A number of interesting news stories have appeared over the past week or so:
1. In the aftermath of the Greg Taylor case, the News and Observer reports that the SBI “will examine thousands of old cases analyzed in its forensic lab two decades ago to look for crucial evidence that may have been withheld from defendants.” The AP reports that director of the lab’s accrediting body has made critical comments about the lab’s work in the Taylor case.
2. A former Johnston County prosecutor pleaded guilty to obstruction of justice and received three years in prison in connection with a DWI dismissal scheme. Several defense lawyers and an employee of the clerk’s officer previously pleaded guilty. This sad and disturbing case now appears to be closed. The News and Observer article is here.
3. The next chapter in the Crawford saga will soon be written. The Supreme Court has granted certiorari in Michigan v. Bryant, which asks “whether preliminary inquiries of a wounded citizen concerning the perpetrator and circumstances of the shooting are testimonial,” or whether the citizen’s statements are nontestimonial remarks made in connection with an ongoing emergency. Look for a post from my colleague Jessie Smith after the case is heard and decided.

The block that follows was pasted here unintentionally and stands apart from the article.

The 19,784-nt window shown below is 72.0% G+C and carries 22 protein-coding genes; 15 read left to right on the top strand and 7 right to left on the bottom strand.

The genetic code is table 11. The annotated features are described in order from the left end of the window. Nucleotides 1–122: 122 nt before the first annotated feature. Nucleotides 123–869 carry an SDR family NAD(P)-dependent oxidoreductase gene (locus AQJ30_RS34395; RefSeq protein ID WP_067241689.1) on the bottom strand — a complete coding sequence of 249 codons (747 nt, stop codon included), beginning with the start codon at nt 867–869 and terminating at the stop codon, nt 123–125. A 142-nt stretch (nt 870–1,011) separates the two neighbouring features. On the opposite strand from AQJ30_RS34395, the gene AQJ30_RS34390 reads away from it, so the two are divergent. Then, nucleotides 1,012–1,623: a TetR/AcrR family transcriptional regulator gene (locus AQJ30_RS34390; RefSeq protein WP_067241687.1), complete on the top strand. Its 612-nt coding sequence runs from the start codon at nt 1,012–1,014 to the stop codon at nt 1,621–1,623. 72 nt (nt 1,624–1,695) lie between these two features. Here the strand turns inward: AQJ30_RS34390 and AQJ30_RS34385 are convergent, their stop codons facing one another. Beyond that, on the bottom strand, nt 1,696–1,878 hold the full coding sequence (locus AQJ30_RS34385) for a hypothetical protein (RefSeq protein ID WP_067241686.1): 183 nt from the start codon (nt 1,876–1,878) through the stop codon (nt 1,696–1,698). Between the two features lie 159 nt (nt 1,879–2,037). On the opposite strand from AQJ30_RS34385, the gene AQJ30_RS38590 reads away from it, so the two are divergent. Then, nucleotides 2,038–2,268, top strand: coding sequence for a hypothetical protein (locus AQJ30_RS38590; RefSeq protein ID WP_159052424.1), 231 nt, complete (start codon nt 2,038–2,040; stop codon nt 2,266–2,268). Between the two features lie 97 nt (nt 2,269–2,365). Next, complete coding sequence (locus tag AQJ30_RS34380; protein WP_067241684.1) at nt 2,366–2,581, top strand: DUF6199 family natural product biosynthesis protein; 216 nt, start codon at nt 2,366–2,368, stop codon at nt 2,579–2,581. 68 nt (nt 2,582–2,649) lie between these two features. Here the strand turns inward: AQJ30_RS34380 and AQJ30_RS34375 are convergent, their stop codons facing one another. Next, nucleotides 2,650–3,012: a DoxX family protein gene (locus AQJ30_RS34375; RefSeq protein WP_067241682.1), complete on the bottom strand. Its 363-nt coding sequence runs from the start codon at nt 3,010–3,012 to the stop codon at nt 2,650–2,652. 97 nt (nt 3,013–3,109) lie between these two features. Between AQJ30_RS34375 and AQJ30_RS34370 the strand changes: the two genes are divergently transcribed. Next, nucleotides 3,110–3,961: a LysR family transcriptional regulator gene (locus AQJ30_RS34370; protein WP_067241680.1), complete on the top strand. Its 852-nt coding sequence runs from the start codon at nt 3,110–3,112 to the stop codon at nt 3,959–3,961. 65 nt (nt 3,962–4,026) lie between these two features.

4. Speaking of the Supreme Court, Tom Goldstein at SCOTUSblog responds to the speculation about multiple Supreme Court vacancies with his own view. The bottom line? “John Paul Stevens very likely will retire. Ruth Bader Ginsburg definitely will not.” And Solicitor General Elena Kagan is the “prohibitive front-runner” for the job.
5. In a case that has some shades of the Duke lacrosse debacle, the New York Post reports that a woman who falsely accused a man of raping her as an excuse for ditching her girlfriends during a night out has been sentenced to one to three years in prison. The man she accused, who spent four years behind bars as a result, said: “I wish her the best of luck. Jail isn’t easy.” The story has a number of strange and interesting twists, and is worth a read. (Hat tip: Volokh Conspiracy)
6. On the lighter side, The Smoking Gun reports that, “[i]n a bold and bizarre attempt to destroy evidence seized during a federal raid, a New York City man grabbed a flash drive and swallowed the data storage device while in the custody of Secret Service agents.” No word yet on whether the drive, since recovered, is still working. (Hat tip: Gizmodo.)